What camera do you use for nature photography?

You may be interested in checking links from https://forum.inaturalist.org/t/improving-site-speed/24606
iNat already downsizes photos, it takes a lot to edit photos, creating separate copies for iNat would be too much of a hassle and can lead to mess in folders or wrongly applied sizing.

Thanks Marina! I don’t submit a lot and have a filing system for keeping track of submitted photos so downsizing before submitting hasn’t been a problem for me. Thanks for the references. If nothing else, it’s good to know I’m not the only one finding it slow sometimes. Stay safe!

Paul

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I started using a Nikon D100 with macro lens this year (50mm I think) and there’s a lot of factors that separate a good shot from a great one. I had issues with adapting settings to bright sun. For example, https://www.inaturalist.org/observations/93528105 vs https://www.inaturalist.org/observations/99812001
Mostly, getting close enough to fast and shy insects is tricky. I started using a gardening kneel pad for prone shots.

Any photography tips, fellow naturalists?

Most of my images are still shots from Ring cameras. For “serious” work, I love my Canon Powershot SXX50 HS, which is old but wonderful because of the long lens. But I also occasionally us my iPhone 11 if I’m out and about. Here are two samples. The woodpecker was almost full telephoto, braced against the roof of my car.


Are we talking about the auto focus?

No, I actually never warmed up to the auto focus function which usually is shitty in the macro range. I almost always focus manually

I use the PowerShot SX740 HS. It’s not the world’s best camera, that’s for sure, but it’s an overall decent nature camera. It’s got a nice macro setting and a good zoom. It gets a little fuzzy after you cross into the digital zoom as opposed to the optical one, but it zooms well enough to take good photos of far-away things.

It’s also got an articulating screen that goes up and down, for mobility. I’ve found this to be useful in situations where I have to set the camera on the ground and look at the organism through the screen, facing up. It also has some pretty good video stabilization and shoots in 4K, which is fantastic for filming wildlife.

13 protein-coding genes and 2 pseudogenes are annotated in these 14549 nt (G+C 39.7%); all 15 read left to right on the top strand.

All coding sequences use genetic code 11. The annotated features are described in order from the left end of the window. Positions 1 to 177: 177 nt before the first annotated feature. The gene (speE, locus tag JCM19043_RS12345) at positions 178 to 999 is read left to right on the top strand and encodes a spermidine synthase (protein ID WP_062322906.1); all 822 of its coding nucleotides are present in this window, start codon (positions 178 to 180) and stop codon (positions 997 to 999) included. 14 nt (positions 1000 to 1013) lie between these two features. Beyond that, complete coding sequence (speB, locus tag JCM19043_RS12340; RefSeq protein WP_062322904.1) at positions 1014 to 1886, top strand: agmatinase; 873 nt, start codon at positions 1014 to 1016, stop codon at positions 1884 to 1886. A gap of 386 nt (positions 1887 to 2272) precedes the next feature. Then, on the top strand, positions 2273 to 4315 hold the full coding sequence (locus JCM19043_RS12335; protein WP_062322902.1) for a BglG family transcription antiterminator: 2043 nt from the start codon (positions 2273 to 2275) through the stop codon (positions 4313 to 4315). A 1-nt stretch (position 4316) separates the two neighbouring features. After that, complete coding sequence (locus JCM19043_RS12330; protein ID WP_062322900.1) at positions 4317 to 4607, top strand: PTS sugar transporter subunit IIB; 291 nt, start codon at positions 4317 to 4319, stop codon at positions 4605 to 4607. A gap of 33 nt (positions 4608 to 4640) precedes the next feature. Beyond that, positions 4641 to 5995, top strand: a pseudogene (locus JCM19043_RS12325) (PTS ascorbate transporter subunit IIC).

If anyone on this thread happens to be searching for a good long-zoom, macro, and overall useful point-and-shoot nature camera, this (or really any of the recent Powershots) are very good options.

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One camera i just started using is the Akaso Brave 7LE, an action camera similar to a GoPro. It has a lot of nice features, including time-lapse capability and a remote shutter release and for a tiny, relatively inexpensive camera seems to take good quality photos -
California Scrub-Jay (Aphelocoma californica) from Lassen County, CA, USA on January 12, 2022 at 03:56 PM by Tom Rickman · iNaturalist
Eurasian Collared-Dove (Streptopelia decaocto) from Lassen County, CA, USA on January 11, 2022 at 03:30 PM by Tom Rickman · iNaturalist

I recently purchased a Canon SX70HS. I’m satisfied with the camera. The only thing I have problem with is taking pictures of fast moving objects especially swifts and all. Also it would have been better with more zoom.

I have a Canon EOS REBEL T3i, which is a good camera, but a little bulky, so I don’t always carry it with me. I’m using the lenses it came with the camera, as well as I have a 50 mm prime lens and 70-300 mm zoom lens (the cheap one!). I find that changing lenses is a hassle, especially when I have to do it in the field.

Another camera I have is a Canon PowerShot ELPH 360 HS. It’s not that great, but I’ve taken some amazing photos with it. Its main advantage is its size, I can carry it with me anywhere, even in the front pocket of my shirt. The 12x Optical Zoom is very useful, considering the size of this camera.

In 2019 I purchased a Canon PowerShot SX730 HS—for some inexplicable reason I got it for just over 1/3 of its regular price. I love it: it is compact, has plenty of handy features and a 40x Optical, 4x Digital and 160x Combined Zoom with Optical Image Stabilizer. I especially like the 40x zoom; interestingly, using the digital zoom I was still able to take quite decent photos.

By the way, I joined a local camera club in 2003 (when I bought my first digital camera) and since then I’ve read a number of books & magazines on photography and attended a lot of presentations. I know that whereas better (and more expensive) photo equipment will potentially let us take better photographs, ultimately it’s the person behind the camera that plays the most important role. That’s why several years ago I decided to just focus on taking nice photos, which are watchable, but not really artistic, spellbinding or technically outstanding–and my modest photography equipment reflects that approach.

Edited:

I just want to add that over two years ago I bought a Kaiser Baas X300 Action Camera and it actually came quite handy as I made a video of a Hermit Thrush nest with 3 chicks which was on my campsite (you can find the link to my modest YouTube video channel in my profile).

Just last month I bought a Kaiser Baas X400 Action Camera for just CAN $50/about US$39 (which is an amazing price, considering that the camera boasts 4K resolution and comes with a waterproof case). I’m going to use it this summer—perhaps I’ll be lucky again and will make a video of a nest full of chicks!

Incidentally, I’ve been successfully using my Kaiser Baas X300 as a webcam with my desktop computer—the picture quality is excellent and nobody has every complained about having issues hearing me.

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It’s the best choice for me, if we talk about casual trips and travels.

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